–          According to Phil Saxe all the best music lawyers are in London. I have no idea if this is true or not but my favourite music lawyer is indeed in London. Is it wrong to have a ‘favourite’ music lawyer?! That’s a niche drunken pub chat right there; ‘Top 5 Music Lawyers… Go!’ I don’t think I have five, but I would as well as my favourite I’d also include the one I interviewed for some uni work I did once. He was nice.
–          Gary Calamar (music supervisor and all round lovely guy) says you should expect to work for free within the music industry if you want to eventually make a career from it. Pretty obvious stuff but always worth reiterating.
–         In the US Warner will not sign a band without taking the publishing with it. Amazing little fact that. God help the artist who signs that deal.
–          Universal will only make a publishing offer once a band has proven they can generate income. Another very interesting fact which proves majors aren’t willing to take may risks anymore which opens up opportunities for smaller indies to grab bands on their way up. Hurray for entrepreneurialism eh?
–          Music education within the national curriculum needs a bloody good looking at. When I was at school it was all recorders, keyboards and stumbling horrifically through various traditional songs. Not once did we learn about the actual business of music and what the concept of copyright was. The panel argued that if kids were taught about copyright at a younger age then they may respect it more and be less inclined to steal it which is an interesting angle which I might just agree with. They also praised Fergal Sharkey for his continuing work within the industry to raise awareness regarding this are.
–          Don’t approach agents, let them approach you. There is no point sending your music out to agents, once you’ve reached a  level where you’re regularly pulling crowds and making enough ‘industry noise’ they’ll come find you and offer you something.
–          “They (major labels) just need to die”. A quote from the festival director Dave Pichilingi. A potential epitaph maybe?

So that was the panels! Now for the gigs.

Casio Kids – Had high hopes for these after several people informed me that I ‘just needed’ to check them out and alas, they were vastly underwhelming. After several G&T’s I thought I’d come up with the perfect comparison: “like Friendly Fires but castrated” but now in the light of day I’m not too sure.
Toyko Pinsalocks – Easily one of the highlights of the festival. Three Japanese ladies doing candyfloss pop with quality bass lines and floaty synths. Lovely.
Bicycle Thieves – Along with Sound Of Guns these guys are the current Liverpudlian tip and their set didn’t disappoint. They sound a bit like Queens of the Stone Age. And I really like Queens of the Stone Age. So I quite like them.
Black Lips – Oh dear me these were awful. Treat them as you would a Mexican pig; avoid at all costs.
Eugene McGuinness and The Lizards – I do prefer him without the Lizards if I’m honest but still a very talented young man.
Lee Broderick – If you like pop then you’ll like Lee Broderick, it really is that simple. His scouse manager somehow managed to majestically blag a hotel room performance which was seen by some of the sync agents attending the conference who were very impressed. A fantastic example of how a good manager can make all the difference at times.
Minion TV – it was the first time I’d seen these guys perform since Sentric Music secured them a Lexus advert and I’m rather glad to say they can pull off their rather epically massive sound live.
A Cup of Tea – Another one of my highlights of the week played a tragically under attended show in above the once legendary Parr Street Studios. Someone once described them to me as sounding “like Four Tet after they’ve raved to hard” which is a pretty good description.
White Lies – I could only stay for three songs and luckily for me they played two singles during that brief stint! I do think these guys have some great songs on their debut album and they can indeed pull it off live, but it’ll be interesting to know what the follow up album will sound like.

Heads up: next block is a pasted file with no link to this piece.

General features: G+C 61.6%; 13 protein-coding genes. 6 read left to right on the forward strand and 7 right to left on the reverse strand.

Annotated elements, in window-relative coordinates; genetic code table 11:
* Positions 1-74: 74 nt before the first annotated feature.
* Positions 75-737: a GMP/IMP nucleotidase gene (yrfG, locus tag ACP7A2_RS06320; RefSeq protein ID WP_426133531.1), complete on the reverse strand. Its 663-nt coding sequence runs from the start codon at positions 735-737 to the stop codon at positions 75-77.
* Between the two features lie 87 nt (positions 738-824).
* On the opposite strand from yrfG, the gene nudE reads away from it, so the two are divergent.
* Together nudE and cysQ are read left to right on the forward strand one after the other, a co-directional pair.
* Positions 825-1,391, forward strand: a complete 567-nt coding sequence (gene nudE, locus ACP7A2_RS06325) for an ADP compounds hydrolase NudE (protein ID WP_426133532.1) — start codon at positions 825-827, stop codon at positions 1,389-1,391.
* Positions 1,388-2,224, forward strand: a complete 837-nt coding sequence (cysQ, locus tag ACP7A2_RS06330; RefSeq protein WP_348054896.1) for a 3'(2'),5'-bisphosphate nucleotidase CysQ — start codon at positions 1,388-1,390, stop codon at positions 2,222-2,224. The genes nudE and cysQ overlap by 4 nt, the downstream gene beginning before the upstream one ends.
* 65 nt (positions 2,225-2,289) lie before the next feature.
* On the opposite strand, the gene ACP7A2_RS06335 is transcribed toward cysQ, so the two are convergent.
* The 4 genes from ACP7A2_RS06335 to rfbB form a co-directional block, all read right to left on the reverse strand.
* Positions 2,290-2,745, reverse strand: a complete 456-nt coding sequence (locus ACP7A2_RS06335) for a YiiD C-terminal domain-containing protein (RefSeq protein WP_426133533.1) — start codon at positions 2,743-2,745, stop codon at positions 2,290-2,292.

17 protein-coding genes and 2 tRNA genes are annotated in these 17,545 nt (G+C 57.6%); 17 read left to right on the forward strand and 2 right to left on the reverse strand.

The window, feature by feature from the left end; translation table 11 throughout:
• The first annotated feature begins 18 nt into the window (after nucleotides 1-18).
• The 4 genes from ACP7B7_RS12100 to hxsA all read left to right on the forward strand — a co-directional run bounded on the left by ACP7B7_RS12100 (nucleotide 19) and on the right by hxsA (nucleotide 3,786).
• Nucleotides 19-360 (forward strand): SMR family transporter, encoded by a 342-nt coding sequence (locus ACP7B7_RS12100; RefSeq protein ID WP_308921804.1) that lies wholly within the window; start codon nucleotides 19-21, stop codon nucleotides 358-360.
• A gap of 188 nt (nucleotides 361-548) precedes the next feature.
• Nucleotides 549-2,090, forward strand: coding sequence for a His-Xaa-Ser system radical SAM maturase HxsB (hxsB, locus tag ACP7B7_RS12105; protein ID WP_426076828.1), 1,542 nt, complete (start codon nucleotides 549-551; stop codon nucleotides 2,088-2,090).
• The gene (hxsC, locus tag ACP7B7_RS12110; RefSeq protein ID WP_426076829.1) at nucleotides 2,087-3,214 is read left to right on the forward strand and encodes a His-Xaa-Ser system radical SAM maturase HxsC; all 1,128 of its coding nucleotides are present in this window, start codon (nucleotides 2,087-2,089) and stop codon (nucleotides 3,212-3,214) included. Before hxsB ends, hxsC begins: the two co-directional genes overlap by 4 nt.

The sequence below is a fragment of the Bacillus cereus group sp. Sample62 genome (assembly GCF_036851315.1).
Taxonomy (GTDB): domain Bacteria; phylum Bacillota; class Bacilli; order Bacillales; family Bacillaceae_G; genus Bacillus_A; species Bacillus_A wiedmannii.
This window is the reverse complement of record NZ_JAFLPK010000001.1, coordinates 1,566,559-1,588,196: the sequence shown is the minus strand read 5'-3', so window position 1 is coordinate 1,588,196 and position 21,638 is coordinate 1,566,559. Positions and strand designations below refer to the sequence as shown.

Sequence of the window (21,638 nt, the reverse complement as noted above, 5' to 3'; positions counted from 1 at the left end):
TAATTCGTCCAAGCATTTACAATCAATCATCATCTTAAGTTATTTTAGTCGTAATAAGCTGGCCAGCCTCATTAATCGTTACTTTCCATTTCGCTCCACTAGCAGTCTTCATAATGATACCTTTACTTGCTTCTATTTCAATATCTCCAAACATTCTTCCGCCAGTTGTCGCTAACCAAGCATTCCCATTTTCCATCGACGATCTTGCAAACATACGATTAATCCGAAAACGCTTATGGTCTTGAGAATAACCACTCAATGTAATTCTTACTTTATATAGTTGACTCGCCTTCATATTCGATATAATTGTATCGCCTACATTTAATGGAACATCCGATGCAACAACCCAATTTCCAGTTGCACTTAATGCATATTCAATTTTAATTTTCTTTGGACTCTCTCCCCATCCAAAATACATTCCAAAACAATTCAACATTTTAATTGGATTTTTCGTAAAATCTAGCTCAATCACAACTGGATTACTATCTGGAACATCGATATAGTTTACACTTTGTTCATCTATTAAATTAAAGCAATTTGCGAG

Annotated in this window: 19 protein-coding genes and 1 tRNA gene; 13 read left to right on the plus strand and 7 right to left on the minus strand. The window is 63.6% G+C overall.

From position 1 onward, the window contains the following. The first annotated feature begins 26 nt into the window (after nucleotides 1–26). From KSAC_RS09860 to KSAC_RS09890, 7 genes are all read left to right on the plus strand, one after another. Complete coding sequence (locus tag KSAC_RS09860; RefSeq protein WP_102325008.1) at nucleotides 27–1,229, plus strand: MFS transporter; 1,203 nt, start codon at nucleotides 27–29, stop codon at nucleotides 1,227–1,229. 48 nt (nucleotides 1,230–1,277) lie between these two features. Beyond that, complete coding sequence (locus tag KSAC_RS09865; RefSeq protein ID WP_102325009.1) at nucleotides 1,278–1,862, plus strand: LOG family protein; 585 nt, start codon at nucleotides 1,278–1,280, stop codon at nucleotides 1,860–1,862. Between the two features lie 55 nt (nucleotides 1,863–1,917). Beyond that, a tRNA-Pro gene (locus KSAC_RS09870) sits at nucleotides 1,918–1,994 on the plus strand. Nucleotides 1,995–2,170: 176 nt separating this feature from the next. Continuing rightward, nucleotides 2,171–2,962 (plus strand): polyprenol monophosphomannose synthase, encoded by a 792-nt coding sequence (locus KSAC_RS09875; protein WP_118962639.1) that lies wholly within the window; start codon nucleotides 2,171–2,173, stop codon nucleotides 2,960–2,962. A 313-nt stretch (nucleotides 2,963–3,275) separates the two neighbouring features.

Soft Toy Emergency – A lot of buzz around these guys at the moment thanks to the whole Tings Tings success of 2008 and they’re also managed by the guys who look after Elbow so the combination of those two things could be promising. Enjoyable set, but for me they’re far more interesting when they calm down a bit and make their songs a bit less frantic.
Dan Black – I really enjoyed DB’s set despite him clearly being a bit dishartnened by the lack of crowd at his Little Boots afterparty set. The two singles shone out the most with ‘Yours’ being the definite highlight of the set. I was a little bit suspicious of the fact his voice may have been autotuned though, can anyone confirm/deny this?
Post War Years – If you’re yet to catch these guys live yet then do so immediately. Their live show is very strong and the album sounds even better when you listen to it again the morning after.
Ed Zealous – These guys were ace. Apparently one of them gave up being a professional football to be their drummer. You have to appreciate that utter madness/passion.

I strayed away from Liverpool SoundCity on the Saturday night as I discovered two of my favourite bands were sharing the stage over in Manchester which was an opportunity not to be missed:

Grammatics – If you read the blog often you’ll know how I feel about these guys; they’re just bloody brilliant. The crowd were a tad inpatient as the lager flowed down and they wanted to singalong with their favourite Geordies, but any misplaced attention was well and truly stamped out when they finished on the rather epic ‘Relentless Fours’ (Spotify link). Brilliant.
Maximo Park – The new album is slowly growing on me (almost painfully slowly – if it was anyone else I’d have given up by now, but I owe it to them to give it more time) and the tracks genuinely work better live then on record. I won’t lie though, it’s the oldies that make me smile/sing/dance/jump etc in ways that a lot of other bands can’t. Paul Smith’s lyrics at times verge on genius and the atmosphere was immensely joyous. Also brilliant.

Well there you go; my week in at Liverpool SoundCity. There are several other anecdotes that didn’t make the cut so if you see me buy me a drink and I’ll tell all.

What I’m listening to this week: Tokyo Pinsalocks and Doll & The Kicks

What I’m reading this week: An Ode Less Travelled by Stephen Fry.

Stay tuned.


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~ by Sentric on May 28, 2009.

2 Responses to “Liverpool SoundCity 2009”

  1. Best blog post I’ve seen in ages, cheers for that